- The Washington Times - Tuesday, April 14, 2009

The Washington Wizards entered Monday night's game against Toronto with two motivating factors.

The first: Give the fans a victory to enjoy in the home finale. The second: Win to avoid finishing in a tie for the worst record in franchise history since the NBA season expanded to 82 games.

Despite holding a 13-point fourth-quarter lead, the Wizards couldn't find a way to make either happen and lost 97-96.

On Friday, the Wizards (19-62) posted a 100-98 road victory against the Raptors thanks to a buzzer-beating jumper from Caron Butler. This time around, Toronto's Chris Bosh drilled the dagger, meaning the Wizards will face Boston on Wednesday a loss away from matching the 2000-01 squad's franchise-worst 19-63 mark.

Bosh got a pass from Jose Calderon and was so wide open that he had time to pause, set his feet and bury a 3-pointer with 9.3 seconds left. Bosh's 11th 3-pointer of the season gave his team a 97-96 lead.

After a Washington timeout, Butler tried to get a reverse layup in traffic to fall but missed. Bosh and Washington's Brendan Haywood battled for the rebound, but Toronto won the jump ball and time expired.

“Dain Bramage. Dain Bramage - that's the best I can say,” interim coach Ed Tapscott said, trying to mask his frustration with some levity. “You know, dain bramage, brain damage? Trying to keep something positive here. We brain-locked. We made just about every error we could make down the stretch of the game and gave that team life. … We gave them some gift-wrapped opportunities, and they took advantage.”

The Wizards turned the ball over seven times in the fourth quarter and 25 times in the game. They missed 11 of 12 field goal attempts in the final six minutes.

Bosh and Shawn Marion had 25 points and 15 rebounds apiece for Toronto. Butler led Washington with 28 points and nine rebounds.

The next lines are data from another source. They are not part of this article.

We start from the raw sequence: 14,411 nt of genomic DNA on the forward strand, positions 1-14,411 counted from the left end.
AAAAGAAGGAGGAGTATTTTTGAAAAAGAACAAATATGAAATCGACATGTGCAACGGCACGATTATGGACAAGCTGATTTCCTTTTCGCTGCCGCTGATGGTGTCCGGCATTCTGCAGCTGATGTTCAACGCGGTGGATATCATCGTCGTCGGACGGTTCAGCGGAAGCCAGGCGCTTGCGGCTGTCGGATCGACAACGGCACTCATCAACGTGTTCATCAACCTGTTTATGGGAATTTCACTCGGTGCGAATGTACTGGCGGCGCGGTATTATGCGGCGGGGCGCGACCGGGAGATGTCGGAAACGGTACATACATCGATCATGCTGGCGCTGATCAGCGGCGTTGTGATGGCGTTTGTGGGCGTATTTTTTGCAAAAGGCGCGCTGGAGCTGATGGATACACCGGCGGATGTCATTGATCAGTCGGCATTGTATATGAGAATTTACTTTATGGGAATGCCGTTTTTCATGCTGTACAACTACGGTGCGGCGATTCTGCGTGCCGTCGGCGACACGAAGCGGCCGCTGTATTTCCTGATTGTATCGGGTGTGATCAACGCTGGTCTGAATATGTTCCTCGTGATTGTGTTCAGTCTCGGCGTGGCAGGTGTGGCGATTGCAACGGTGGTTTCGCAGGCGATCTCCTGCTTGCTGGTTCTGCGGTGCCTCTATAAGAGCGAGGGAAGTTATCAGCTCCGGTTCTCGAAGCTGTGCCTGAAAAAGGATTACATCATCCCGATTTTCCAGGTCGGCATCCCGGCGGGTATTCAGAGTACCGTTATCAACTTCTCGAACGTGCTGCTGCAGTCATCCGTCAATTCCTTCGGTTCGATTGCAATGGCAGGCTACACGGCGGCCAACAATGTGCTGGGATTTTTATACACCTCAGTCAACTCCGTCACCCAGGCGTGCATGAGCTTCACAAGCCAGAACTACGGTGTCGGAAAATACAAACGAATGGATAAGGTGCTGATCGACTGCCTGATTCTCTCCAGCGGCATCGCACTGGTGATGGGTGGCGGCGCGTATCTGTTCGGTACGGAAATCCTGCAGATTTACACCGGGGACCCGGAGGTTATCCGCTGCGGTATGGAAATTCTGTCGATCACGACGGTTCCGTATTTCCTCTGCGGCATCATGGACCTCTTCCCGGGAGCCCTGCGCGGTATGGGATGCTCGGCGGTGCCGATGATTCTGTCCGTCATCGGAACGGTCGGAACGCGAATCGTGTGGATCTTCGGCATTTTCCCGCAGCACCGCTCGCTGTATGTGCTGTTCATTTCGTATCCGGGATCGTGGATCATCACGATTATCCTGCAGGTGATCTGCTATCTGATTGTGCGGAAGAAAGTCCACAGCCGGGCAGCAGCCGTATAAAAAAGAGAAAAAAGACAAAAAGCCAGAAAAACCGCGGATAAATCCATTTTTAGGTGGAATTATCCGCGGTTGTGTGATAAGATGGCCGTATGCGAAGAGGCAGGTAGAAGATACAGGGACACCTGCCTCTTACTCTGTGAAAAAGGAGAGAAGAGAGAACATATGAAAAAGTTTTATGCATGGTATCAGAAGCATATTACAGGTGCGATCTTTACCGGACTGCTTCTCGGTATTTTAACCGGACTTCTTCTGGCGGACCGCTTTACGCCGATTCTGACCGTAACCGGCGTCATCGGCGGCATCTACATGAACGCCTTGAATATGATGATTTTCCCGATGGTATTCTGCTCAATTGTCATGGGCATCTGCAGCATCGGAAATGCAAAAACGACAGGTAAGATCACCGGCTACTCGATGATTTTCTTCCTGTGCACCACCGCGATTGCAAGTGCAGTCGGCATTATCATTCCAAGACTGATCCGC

The Wizards held a 93-80 lead, but Toronto came roaring back to pull within 95-92 with 2:09 left. The teams went scoreless the next 90 seconds, then Marion drove into the paint for a layup, but Haywood stuffed his shot and grabbed the rebound. Haywood made one of two foul shots.

The Wizards took an 80-72 lead into the fourth quarter. Things took a downward turn for Washington with 10:44 left when Antawn Jamison limped to the locker room with an injured right ankle.

In the final 6:30, Toronto outscored Washington 14-3. A layup from Marion with 21.4 seconds left capped the run.

Then came more of the brain lock Tapscott referred to. During a previous timeout, the coach stressed to his players that if the Raptors scored, the plan was to call a timeout, get the ball at halfcourt and then have ample time to work for a final-second shot.

But when Marion's layup fell, the Wizards inbounded the ball. With 15.2 seconds left, Juan Dixon was trapped by two defenders and turned the ball over.

“A timeout was definitely supposed to be called,” Haywood said. “That was a mental breakdown by our whole team.”

The Raptors capitalized with Bosh's 3-pointer, and the Wizards were denied one more time at Verizon Center.

“Basically they ran the same play they did in the last game: screen and roll, Bosh and Calderon,” Haywood said. “Last time I gave up the layup. This time I tried to cut off the layup, and Bosh popped the 3. … He made an All-Star play and hit the 3.”

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